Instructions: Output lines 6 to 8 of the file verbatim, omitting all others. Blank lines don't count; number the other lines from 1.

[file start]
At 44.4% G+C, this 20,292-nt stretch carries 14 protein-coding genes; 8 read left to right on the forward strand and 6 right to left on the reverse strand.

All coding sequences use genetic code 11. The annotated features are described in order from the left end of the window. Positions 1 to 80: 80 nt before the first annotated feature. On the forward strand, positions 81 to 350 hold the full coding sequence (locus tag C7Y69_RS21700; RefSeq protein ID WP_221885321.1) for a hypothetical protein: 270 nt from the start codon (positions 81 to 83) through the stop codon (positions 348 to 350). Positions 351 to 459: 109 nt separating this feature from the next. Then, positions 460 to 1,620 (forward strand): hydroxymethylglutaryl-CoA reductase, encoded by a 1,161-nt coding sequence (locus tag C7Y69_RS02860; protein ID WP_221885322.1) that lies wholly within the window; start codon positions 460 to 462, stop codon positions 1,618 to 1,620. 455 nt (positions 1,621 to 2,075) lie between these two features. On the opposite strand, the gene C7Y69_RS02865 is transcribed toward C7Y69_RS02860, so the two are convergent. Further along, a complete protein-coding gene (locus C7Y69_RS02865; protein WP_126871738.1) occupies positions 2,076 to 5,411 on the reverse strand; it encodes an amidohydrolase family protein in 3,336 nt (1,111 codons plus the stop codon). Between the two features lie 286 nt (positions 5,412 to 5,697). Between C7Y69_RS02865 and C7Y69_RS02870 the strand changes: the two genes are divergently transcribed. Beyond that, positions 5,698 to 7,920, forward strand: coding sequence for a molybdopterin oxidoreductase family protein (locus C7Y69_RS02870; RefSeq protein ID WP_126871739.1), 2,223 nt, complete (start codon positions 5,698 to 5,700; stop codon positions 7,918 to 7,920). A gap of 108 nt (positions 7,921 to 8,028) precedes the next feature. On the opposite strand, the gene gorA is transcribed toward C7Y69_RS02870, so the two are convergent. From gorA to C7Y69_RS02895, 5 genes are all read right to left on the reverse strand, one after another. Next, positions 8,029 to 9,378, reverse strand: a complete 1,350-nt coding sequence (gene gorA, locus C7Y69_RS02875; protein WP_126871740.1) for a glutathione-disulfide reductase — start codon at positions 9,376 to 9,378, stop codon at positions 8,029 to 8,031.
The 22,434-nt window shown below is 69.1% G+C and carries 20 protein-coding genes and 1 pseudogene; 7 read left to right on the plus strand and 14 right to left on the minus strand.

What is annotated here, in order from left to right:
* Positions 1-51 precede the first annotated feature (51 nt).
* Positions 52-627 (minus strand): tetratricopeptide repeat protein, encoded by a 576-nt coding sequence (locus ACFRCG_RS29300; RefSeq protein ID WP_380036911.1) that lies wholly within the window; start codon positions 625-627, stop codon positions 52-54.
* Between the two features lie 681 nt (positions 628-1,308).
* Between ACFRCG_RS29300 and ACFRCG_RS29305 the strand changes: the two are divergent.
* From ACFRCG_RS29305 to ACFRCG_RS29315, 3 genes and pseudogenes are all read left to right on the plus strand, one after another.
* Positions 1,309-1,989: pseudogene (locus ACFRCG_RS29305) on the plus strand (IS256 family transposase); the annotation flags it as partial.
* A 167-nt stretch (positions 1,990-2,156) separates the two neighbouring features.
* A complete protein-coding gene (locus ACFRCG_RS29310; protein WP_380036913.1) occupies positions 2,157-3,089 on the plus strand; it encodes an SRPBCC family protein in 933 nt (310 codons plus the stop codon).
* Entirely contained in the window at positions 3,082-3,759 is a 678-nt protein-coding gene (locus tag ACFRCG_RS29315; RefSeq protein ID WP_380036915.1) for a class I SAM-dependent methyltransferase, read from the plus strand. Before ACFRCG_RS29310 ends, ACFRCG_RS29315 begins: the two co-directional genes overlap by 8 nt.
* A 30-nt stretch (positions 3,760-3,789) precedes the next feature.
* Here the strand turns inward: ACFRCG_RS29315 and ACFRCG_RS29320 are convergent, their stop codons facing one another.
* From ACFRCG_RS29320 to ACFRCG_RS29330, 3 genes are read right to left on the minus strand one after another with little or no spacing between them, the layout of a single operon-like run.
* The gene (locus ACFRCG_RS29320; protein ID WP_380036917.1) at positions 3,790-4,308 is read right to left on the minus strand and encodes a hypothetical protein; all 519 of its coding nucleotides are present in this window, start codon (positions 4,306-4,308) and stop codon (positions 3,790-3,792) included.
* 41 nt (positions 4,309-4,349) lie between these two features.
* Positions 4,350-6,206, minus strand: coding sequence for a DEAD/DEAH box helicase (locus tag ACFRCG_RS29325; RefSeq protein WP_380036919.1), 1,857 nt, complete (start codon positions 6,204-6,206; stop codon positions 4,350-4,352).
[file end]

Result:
* Positions 52-627 (minus strand): tetratricopeptide repeat protein, encoded by a 576-nt coding sequence (locus ACFRCG_RS29300; RefSeq protein ID WP_380036911.1) that lies wholly within the window; start codon positions 625-627, stop codon positions 52-54.
* Between the two features lie 681 nt (positions 628-1,308).
* Between ACFRCG_RS29300 and ACFRCG_RS29305 the strand changes: the two are divergent.